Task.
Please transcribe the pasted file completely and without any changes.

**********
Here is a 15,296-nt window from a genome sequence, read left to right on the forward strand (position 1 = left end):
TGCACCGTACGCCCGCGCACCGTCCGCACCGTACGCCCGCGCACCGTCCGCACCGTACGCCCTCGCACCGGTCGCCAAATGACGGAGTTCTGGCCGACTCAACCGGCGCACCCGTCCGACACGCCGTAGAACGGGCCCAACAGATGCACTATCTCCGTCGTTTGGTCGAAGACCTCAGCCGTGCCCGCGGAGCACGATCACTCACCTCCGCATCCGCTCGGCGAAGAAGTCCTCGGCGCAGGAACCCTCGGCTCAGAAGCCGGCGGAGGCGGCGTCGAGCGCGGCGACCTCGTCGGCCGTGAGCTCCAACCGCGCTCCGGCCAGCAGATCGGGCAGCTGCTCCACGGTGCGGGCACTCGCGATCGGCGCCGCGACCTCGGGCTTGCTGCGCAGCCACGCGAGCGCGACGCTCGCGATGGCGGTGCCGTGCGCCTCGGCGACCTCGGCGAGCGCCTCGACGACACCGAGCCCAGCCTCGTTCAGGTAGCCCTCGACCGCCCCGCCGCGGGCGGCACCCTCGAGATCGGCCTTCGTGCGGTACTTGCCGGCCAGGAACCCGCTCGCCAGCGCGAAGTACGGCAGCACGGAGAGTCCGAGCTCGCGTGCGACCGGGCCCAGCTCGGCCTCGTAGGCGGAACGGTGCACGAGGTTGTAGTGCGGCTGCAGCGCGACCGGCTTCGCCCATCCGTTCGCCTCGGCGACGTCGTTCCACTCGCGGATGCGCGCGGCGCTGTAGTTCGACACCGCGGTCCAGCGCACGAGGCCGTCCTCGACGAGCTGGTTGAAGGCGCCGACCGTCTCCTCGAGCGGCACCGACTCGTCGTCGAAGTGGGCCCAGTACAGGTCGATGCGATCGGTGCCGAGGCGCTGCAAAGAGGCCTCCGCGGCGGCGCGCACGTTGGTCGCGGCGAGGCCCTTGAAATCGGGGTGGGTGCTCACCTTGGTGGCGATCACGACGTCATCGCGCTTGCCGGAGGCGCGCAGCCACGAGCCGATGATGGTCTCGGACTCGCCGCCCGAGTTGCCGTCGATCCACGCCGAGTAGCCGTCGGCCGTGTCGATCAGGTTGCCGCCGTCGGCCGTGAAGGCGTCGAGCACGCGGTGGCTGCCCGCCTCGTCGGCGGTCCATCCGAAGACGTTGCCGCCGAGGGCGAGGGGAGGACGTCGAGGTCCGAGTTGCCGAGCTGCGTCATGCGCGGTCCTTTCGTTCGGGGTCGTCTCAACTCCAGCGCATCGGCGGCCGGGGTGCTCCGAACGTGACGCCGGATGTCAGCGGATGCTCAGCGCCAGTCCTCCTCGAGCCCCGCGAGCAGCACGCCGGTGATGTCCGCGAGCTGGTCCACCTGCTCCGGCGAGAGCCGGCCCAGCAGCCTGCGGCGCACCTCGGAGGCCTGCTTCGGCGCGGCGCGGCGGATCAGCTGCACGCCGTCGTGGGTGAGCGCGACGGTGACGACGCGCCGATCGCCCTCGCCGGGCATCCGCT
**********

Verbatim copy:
Here is a 15,296-nt window from a genome sequence, read left to right on the forward strand (position 1 = left end):
TGCACCGTACGCCCGCGCACCGTCCGCACCGTACGCCCGCGCACCGTCCGCACCGTACGCCCTCGCACCGGTCGCCAAATGACGGAGTTCTGGCCGACTCAACCGGCGCACCCGTCCGACACGCCGTAGAACGGGCCCAACAGATGCACTATCTCCGTCGTTTGGTCGAAGACCTCAGCCGTGCCCGCGGAGCACGATCACTCACCTCCGCATCCGCTCGGCGAAGAAGTCCTCGGCGCAGGAACCCTCGGCTCAGAAGCCGGCGGAGGCGGCGTCGAGCGCGGCGACCTCGTCGGCCGTGAGCTCCAACCGCGCTCCGGCCAGCAGATCGGGCAGCTGCTCCACGGTGCGGGCACTCGCGATCGGCGCCGCGACCTCGGGCTTGCTGCGCAGCCACGCGAGCGCGACGCTCGCGATGGCGGTGCCGTGCGCCTCGGCGACCTCGGCGAGCGCCTCGACGACACCGAGCCCAGCCTCGTTCAGGTAGCCCTCGACCGCCCCGCCGCGGGCGGCACCCTCGAGATCGGCCTTCGTGCGGTACTTGCCGGCCAGGAACCCGCTCGCCAGCGCGAAGTACGGCAGCACGGAGAGTCCGAGCTCGCGTGCGACCGGGCCCAGCTCGGCCTCGTAGGCGGAACGGTGCACGAGGTTGTAGTGCGGCTGCAGCGCGACCGGCTTCGCCCATCCGTTCGCCTCGGCGACGTCGTTCCACTCGCGGATGCGCGCGGCGCTGTAGTTCGACACCGCGGTCCAGCGCACGAGGCCGTCCTCGACGAGCTGGTTGAAGGCGCCGACCGTCTCCTCGAGCGGCACCGACTCGTCGTCGAAGTGGGCCCAGTACAGGTCGATGCGATCGGTGCCGAGGCGCTGCAAAGAGGCCTCCGCGGCGGCGCGCACGTTGGTCGCGGCGAGGCCCTTGAAATCGGGGTGGGTGCTCACCTTGGTGGCGATCACGACGTCATCGCGCTTGCCGGAGGCGCGCAGCCACGAGCCGATGATGGTCTCGGACTCGCCGCCCGAGTTGCCGTCGATCCACGCCGAGTAGCCGTCGGCCGTGTCGATCAGGTTGCCGCCGTCGGCCGTGAAGGCGTCGAGCACGCGGTGGCTGCCCGCCTCGTCGGCGGTCCATCCGAAGACGTTGCCGCCGAGGGCGAGGGGAGGACGTCGAGGTCCGAGTTGCCGAGCTGCGTCATGCGCGGTCCTTTCGTTCGGGGTCGTCTCAACTCCAGCGCATCGGCGGCCGGGGTGCTCCGAACGTGACGCCGGATGTCAGCGGATGCTCAGCGCCAGTCCTCCTCGAGCCCCGCGAGCAGCACGCCGGTGATGTCCGCGAGCTGGTCCACCTGCTCCGGCGAGAGCCGGCCCAGCAGCCTGCGGCGCACCTCGGAGGCCTGCTTCGGCGCGGCGCGGCGGATCAGCTGCACGCCGTCGTGGGTGAGCGCGACGGTGACGACGCGCCGATCGCCCTCGCCGGGCATCCGCT